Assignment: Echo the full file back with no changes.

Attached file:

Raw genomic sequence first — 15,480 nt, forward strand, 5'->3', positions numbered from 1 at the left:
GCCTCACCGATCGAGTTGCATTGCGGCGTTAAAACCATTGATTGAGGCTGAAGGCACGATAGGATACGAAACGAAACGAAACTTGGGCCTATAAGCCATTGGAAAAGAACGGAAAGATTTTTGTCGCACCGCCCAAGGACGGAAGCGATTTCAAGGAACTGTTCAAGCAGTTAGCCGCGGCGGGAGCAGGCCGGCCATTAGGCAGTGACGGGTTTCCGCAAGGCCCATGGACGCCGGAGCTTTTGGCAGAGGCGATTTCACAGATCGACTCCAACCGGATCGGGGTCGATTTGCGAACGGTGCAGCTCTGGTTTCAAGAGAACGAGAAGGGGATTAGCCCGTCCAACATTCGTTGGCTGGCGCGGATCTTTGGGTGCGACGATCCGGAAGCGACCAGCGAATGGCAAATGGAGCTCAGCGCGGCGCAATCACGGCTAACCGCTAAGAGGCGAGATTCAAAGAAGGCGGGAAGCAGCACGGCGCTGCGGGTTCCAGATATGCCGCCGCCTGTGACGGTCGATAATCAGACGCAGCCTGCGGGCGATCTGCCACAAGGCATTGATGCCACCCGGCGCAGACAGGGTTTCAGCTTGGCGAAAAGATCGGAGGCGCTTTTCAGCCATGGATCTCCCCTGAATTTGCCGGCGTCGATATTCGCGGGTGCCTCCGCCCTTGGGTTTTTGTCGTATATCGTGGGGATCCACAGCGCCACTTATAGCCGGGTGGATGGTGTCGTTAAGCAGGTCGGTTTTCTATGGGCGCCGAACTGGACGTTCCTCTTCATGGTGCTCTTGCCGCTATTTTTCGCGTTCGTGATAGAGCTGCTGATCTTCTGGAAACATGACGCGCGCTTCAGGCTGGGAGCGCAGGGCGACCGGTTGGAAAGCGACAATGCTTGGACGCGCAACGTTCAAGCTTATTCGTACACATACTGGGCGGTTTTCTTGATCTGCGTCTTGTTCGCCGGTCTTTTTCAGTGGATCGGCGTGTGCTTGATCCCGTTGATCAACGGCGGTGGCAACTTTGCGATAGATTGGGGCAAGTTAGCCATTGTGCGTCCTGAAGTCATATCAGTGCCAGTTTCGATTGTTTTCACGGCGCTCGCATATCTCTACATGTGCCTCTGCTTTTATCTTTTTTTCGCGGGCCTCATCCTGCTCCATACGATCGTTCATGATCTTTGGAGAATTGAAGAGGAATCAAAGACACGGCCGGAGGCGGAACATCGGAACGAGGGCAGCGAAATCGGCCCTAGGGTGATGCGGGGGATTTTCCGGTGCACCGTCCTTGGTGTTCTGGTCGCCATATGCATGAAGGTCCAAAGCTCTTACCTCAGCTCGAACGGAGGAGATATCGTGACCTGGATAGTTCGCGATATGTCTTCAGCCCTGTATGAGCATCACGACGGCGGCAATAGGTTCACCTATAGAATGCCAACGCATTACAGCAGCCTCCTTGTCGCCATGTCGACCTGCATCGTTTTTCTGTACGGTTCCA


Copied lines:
Raw genomic sequence first — 15,480 nt, forward strand, 5'->3', positions numbered from 1 at the left:
GCCTCACCGATCGAGTTGCATTGCGGCGTTAAAACCATTGATTGAGGCTGAAGGCACGATAGGATACGAAACGAAACGAAACTTGGGCCTATAAGCCATTGGAAAAGAACGGAAAGATTTTTGTCGCACCGCCCAAGGACGGAAGCGATTTCAAGGAACTGTTCAAGCAGTTAGCCGCGGCGGGAGCAGGCCGGCCATTAGGCAGTGACGGGTTTCCGCAAGGCCCATGGACGCCGGAGCTTTTGGCAGAGGCGATTTCACAGATCGACTCCAACCGGATCGGGGTCGATTTGCGAACGGTGCAGCTCTGGTTTCAAGAGAACGAGAAGGGGATTAGCCCGTCCAACATTCGTTGGCTGGCGCGGATCTTTGGGTGCGACGATCCGGAAGCGACCAGCGAATGGCAAATGGAGCTCAGCGCGGCGCAATCACGGCTAACCGCTAAGAGGCGAGATTCAAAGAAGGCGGGAAGCAGCACGGCGCTGCGGGTTCCAGATATGCCGCCGCCTGTGACGGTCGATAATCAGACGCAGCCTGCGGGCGATCTGCCACAAGGCATTGATGCCACCCGGCGCAGACAGGGTTTCAGCTTGGCGAAAAGATCGGAGGCGCTTTTCAGCCATGGATCTCCCCTGAATTTGCCGGCGTCGATATTCGCGGGTGCCTCCGCCCTTGGGTTTTTGTCGTATATCGTGGGGATCCACAGCGCCACTTATAGCCGGGTGGATGGTGTCGTTAAGCAGGTCGGTTTTCTATGGGCGCCGAACTGGACGTTCCTCTTCATGGTGCTCTTGCCGCTATTTTTCGCGTTCGTGATAGAGCTGCTGATCTTCTGGAAACATGACGCGCGCTTCAGGCTGGGAGCGCAGGGCGACCGGTTGGAAAGCGACAATGCTTGGACGCGCAACGTTCAAGCTTATTCGTACACATACTGGGCGGTTTTCTTGATCTGCGTCTTGTTCGCCGGTCTTTTTCAGTGGATCGGCGTGTGCTTGATCCCGTTGATCAACGGCGGTGGCAACTTTGCGATAGATTGGGGCAAGTTAGCCATTGTGCGTCCTGAAGTCATATCAGTGCCAGTTTCGATTGTTTTCACGGCGCTCGCATATCTCTACATGTGCCTCTGCTTTTATCTTTTTTTCGCGGGCCTCATCCTGCTCCATACGATCGTTCATGATCTTTGGAGAATTGAAGAGGAATCAAAGACACGGCCGGAGGCGGAACATCGGAACGAGGGCAGCGAAATCGGCCCTAGGGTGATGCGGGGGATTTTCCGGTGCACCGTCCTTGGTGTTCTGGTCGCCATATGCATGAAGGTCCAAAGCTCTTACCTCAGCTCGAACGGAGGAGATATCGTGACCTGGATAGTTCGCGATATGTCTTCAGCCCTGTATGAGCATCACGACGGCGGCAATAGGTTCACCTATAGAATGCCAACGCATTACAGCAGCCTCCTTGTCGCCATGTCGACCTGCATCGTTTTTCTGTACGGTTCCA